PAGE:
The other day I was questioned on the amount of time per week that the training involves, and how does it affect the rest of my life, my family, etc. This year in particular it really is a large amount of time, and not something I intend to sustain in the future. I mean, consider the number of extra training hours it takes to shave off a half an hour from an Ironman triathlon. You are basically sacrificing many hours per week for *months* in order to get that time savings... not exactly a great cost/benefit ration; unless you're really gunning for a slot to the Hawaii IM World Championship or something similar.
However, I started thinking about some of the things that I used to do, which nobody ever questioned. How about watching college football games on Saturday for a good portion of the day, and sometimes into the evening; or going fishing all day. How many people do that, and nobody gives it a second thought? Yet if I spend my Saturday morning and early afternoon doing a long bike ride, people often act like I'm practically sacrificing my life. Similarly, if I told people that I spent my lunch break sitting in front of the tv (I work from home...), it would barely blip on the radar. But tell them you spent an hour running 7 or 8 miles, and all of a sudden you are a crazy person. I know it's not a perfect analogy, but like the title of the post says; perhaps a little different perspective on the time commitments that go along with triathlon training.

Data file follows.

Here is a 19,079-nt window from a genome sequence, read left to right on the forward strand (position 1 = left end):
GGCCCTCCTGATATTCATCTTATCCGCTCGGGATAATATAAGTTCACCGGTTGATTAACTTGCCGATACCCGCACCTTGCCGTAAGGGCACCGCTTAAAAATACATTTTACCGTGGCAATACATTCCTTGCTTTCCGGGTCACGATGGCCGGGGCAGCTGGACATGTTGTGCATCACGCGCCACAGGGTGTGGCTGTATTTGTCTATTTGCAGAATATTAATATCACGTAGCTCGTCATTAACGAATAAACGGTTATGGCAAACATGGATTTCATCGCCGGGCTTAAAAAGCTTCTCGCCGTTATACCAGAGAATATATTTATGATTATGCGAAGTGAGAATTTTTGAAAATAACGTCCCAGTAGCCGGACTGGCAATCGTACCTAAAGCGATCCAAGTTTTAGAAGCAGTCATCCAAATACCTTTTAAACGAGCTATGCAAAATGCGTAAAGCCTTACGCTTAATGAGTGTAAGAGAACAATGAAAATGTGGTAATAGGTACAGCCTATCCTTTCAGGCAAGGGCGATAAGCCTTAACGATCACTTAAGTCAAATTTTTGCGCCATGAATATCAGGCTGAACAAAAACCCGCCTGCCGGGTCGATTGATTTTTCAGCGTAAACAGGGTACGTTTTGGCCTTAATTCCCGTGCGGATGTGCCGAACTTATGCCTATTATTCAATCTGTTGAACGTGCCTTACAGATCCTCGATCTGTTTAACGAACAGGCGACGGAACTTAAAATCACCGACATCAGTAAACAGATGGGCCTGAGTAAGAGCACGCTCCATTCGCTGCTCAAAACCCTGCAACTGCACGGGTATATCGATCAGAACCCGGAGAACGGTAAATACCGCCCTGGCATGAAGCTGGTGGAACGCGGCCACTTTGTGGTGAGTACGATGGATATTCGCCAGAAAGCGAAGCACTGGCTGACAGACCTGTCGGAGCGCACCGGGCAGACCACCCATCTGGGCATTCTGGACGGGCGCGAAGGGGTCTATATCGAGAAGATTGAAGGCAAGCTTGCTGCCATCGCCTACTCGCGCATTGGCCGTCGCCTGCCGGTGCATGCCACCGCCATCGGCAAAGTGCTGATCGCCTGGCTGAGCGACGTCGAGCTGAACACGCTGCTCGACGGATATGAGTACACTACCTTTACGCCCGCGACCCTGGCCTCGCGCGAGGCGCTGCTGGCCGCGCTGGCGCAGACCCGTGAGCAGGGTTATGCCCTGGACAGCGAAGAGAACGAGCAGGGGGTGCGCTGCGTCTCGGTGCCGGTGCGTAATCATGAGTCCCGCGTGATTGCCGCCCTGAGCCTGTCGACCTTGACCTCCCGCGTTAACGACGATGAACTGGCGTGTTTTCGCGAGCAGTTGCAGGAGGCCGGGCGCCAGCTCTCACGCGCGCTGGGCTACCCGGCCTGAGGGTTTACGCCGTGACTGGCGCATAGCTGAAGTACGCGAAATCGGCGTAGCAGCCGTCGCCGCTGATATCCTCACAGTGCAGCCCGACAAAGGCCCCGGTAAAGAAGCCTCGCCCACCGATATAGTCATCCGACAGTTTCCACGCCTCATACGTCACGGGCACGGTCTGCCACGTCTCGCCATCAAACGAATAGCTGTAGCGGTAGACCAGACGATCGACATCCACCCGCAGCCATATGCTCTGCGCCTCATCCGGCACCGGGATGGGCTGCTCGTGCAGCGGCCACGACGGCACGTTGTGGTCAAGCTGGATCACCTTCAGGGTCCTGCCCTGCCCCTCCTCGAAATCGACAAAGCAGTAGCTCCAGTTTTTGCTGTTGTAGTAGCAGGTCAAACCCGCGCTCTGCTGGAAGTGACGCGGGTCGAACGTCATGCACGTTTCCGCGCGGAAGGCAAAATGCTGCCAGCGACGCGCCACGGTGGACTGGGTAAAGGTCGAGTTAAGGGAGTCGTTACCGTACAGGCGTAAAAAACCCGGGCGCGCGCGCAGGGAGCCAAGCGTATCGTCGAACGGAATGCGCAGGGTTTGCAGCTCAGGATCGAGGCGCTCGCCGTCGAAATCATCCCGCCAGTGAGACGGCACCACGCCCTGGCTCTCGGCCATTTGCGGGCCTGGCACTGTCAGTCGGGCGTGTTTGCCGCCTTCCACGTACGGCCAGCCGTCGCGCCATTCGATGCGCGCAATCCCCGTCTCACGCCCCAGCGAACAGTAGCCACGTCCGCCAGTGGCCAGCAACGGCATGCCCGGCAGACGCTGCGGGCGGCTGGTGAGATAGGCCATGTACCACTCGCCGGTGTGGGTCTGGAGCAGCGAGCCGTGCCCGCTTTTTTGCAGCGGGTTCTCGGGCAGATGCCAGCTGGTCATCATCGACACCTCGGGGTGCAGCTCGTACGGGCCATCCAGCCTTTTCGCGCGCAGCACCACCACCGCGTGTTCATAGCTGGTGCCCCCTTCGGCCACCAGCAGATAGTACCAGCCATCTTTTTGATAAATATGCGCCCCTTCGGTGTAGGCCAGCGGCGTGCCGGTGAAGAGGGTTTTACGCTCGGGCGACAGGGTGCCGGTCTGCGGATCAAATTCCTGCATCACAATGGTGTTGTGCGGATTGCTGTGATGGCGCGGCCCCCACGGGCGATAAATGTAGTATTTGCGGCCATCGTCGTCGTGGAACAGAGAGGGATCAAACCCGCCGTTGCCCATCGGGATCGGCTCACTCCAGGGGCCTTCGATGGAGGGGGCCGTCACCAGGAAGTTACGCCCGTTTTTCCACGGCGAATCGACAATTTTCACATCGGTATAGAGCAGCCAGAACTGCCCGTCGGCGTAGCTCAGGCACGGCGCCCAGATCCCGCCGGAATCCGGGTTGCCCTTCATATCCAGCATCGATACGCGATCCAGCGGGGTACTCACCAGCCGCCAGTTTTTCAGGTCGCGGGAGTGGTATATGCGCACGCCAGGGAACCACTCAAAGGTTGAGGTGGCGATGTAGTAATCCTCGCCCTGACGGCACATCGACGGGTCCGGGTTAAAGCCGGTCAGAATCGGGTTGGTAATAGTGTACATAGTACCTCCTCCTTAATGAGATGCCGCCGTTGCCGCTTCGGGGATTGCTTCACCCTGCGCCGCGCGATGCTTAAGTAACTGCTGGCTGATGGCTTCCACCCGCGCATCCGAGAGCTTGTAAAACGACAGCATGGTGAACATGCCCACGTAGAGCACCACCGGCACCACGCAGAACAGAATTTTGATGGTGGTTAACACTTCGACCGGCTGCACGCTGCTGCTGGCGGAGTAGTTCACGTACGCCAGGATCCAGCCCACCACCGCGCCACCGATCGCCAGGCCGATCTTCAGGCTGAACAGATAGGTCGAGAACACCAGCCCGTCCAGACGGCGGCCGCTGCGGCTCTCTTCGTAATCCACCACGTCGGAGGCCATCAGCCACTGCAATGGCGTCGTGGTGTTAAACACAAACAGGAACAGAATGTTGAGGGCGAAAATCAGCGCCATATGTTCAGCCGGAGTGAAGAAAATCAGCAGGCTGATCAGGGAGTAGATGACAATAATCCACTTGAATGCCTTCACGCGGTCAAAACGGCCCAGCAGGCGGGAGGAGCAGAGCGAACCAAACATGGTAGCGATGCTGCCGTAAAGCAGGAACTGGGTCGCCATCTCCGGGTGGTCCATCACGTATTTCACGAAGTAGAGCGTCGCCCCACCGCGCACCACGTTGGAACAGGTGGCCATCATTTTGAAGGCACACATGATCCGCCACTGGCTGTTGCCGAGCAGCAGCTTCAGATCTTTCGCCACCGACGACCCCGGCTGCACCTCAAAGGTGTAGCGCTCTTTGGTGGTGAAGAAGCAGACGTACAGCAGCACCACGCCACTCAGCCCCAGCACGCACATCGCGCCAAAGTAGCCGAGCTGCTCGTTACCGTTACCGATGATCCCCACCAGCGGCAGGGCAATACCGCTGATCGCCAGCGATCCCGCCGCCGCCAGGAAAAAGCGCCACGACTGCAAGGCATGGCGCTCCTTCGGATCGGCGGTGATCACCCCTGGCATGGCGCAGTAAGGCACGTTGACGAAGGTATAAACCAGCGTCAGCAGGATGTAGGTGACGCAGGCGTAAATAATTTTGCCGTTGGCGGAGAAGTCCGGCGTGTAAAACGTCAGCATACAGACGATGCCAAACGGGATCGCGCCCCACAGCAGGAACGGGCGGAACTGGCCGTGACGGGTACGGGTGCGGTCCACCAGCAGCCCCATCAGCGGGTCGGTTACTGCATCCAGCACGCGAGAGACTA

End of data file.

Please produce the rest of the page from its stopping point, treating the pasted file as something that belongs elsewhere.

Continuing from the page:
Quick update on training, since I haven't posted in a bit... this past week was the last of a three week heavy block of training. Finished up the week with a 95 mile bike ride and a 12 mile run, now I'll be tapering and recovering, getting ready for the triathlon that I'm doing on Sunday. Still way too hot down here, right around 100 or slightly above nearly every day, with rain a very very rare commodity.